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Gymnast flips ‘klutz’ label on its head

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LEHI — It's happened so many times it's become a running gag at All American Gymnastics in Lindon: Aimee Waller swings across the uneven bars, flips, slips and goes skidding across the floor on her rear end.

"I tell her we need to stick cleaner on her bum so she can make some use out of all that sliding around on the mats," jokes her coach, Dawn Johnson, girls team director at the gym.

Waller always gets back up, though. And that, Johnson said, is what makes the 15-year-old tumbler, who just took home a state title in club gymnastics, so successful. Because of her tenacity, Waller is now considered one of the top six pre-college level gymnasts in Utah.

"Aimee is tireless," Johnson said. "She runs circles around the other girls because she never stops trying. She'll practice a move again and again — not because she's told to but because she wants it so badly."

For Waller, the sport has never been about showing off or winning trophies. She does gymnastics to challenge herself.

"It has always been hard for me," she said. "I'm a klutz."

Over the past nine years of training, the gymnast has broken her ankle four times, torn a ligament, hurt a rotator cuff and strained her back. (One of those broken ankles had nothing to do with a mucked-up handspring or a flip gone wrong — she tripped on the way to the drinking fountain.)

Once the gymnast gets down to business, though, flipping, twisting and otherwise contorting her body, no one would dare call her clumsy. She executes her moves with clean precision. She got to that point through "sheer determination," said Waller, who candidly denies having any natural talent for the sport.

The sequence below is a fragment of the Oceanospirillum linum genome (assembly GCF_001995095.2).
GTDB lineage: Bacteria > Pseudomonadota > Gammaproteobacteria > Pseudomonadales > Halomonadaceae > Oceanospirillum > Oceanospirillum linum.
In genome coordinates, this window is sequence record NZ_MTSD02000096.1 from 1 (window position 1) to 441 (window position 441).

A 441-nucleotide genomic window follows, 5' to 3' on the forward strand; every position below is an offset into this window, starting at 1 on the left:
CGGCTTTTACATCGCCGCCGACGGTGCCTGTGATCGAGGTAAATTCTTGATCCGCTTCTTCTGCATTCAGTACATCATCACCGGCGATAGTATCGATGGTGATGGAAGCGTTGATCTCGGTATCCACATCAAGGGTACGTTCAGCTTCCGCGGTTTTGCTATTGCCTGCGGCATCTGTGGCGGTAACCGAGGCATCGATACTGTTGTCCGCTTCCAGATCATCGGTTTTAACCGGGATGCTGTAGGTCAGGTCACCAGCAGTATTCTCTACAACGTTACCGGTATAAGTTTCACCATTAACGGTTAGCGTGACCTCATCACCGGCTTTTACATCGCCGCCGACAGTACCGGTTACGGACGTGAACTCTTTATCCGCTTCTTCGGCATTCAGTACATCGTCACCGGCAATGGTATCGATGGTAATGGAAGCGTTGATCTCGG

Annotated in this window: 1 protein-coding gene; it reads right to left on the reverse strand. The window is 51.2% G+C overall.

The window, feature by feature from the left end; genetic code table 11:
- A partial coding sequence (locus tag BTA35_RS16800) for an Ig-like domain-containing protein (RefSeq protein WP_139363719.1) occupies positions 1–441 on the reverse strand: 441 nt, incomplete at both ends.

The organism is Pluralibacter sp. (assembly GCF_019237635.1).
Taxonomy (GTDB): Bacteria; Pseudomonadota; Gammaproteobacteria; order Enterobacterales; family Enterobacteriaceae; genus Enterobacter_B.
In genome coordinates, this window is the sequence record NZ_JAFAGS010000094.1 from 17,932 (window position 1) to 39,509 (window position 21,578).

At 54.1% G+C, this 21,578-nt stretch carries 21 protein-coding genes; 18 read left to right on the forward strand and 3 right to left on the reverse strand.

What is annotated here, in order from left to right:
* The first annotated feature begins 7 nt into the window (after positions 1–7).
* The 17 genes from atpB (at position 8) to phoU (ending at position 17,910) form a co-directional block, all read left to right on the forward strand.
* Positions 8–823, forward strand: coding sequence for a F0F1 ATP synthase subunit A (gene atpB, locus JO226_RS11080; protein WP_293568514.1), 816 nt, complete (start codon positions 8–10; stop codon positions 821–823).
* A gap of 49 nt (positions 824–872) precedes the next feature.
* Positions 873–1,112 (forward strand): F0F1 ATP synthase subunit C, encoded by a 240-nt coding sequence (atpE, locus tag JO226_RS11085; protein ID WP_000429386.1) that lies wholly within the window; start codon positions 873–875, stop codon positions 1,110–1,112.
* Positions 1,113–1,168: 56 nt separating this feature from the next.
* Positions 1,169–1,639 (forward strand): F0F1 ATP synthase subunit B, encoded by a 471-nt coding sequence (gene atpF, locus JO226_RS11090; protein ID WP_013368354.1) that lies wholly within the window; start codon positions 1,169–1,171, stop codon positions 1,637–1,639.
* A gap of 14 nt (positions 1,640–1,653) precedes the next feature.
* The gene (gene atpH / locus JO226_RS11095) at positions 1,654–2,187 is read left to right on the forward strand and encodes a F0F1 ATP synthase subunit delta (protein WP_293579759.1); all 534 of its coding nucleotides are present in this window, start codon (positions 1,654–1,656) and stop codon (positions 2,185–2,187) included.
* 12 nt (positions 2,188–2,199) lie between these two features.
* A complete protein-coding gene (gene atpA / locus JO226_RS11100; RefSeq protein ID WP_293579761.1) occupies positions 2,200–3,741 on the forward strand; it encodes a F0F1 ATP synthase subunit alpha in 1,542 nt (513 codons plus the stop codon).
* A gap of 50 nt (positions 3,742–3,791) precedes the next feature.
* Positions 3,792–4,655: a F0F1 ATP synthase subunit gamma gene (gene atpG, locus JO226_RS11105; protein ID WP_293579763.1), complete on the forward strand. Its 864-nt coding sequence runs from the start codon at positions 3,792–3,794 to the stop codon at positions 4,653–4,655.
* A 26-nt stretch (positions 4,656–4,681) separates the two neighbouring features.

No one really knows what inspired the Lehi teen to start doing gymnastics, least of all Waller herself. When asked the question during a recent interview, she shrugged and shook her head.

"I don't know — it's fun?" she said, tentatively.

By her mother's account, at six years old Waller told her parents she wanted to quit dance and start gymnastics. It came out of the blue, she said.

"You don't even know what gymnastics is," Julie Waller told her daughter.

"Yes I do," said little Aimee Waller. "It's somersaults and cartwheels."

Since then, Aimee Waller has only missed one month of training. Two weeks of that, her mother said, and she was begging to go back to the gym.

Now the teen spends fifteen hours a week practicing floor, vault, bars and balance beam. She takes the majority of her high school course work online in order to make time for training.

It shows. Before she even warms up, Waller can bend herself in half and slips easily into the middle splits.

"Gymnastics is my life," Waller said, though she still manages to make time to keep a 3.9 grade point average and teach herself how to sew.

Waller isn't one to toot her own horn, though. For years, she wouldn't even allow her family to watch her gymnastics meets.

"Now I can send her a text before the meet to tell her to focus," said her father, Rod Waller. "After that I'm not allowed to talk. She gets in a zone when she performs."

E-mail: estuart@desnews.com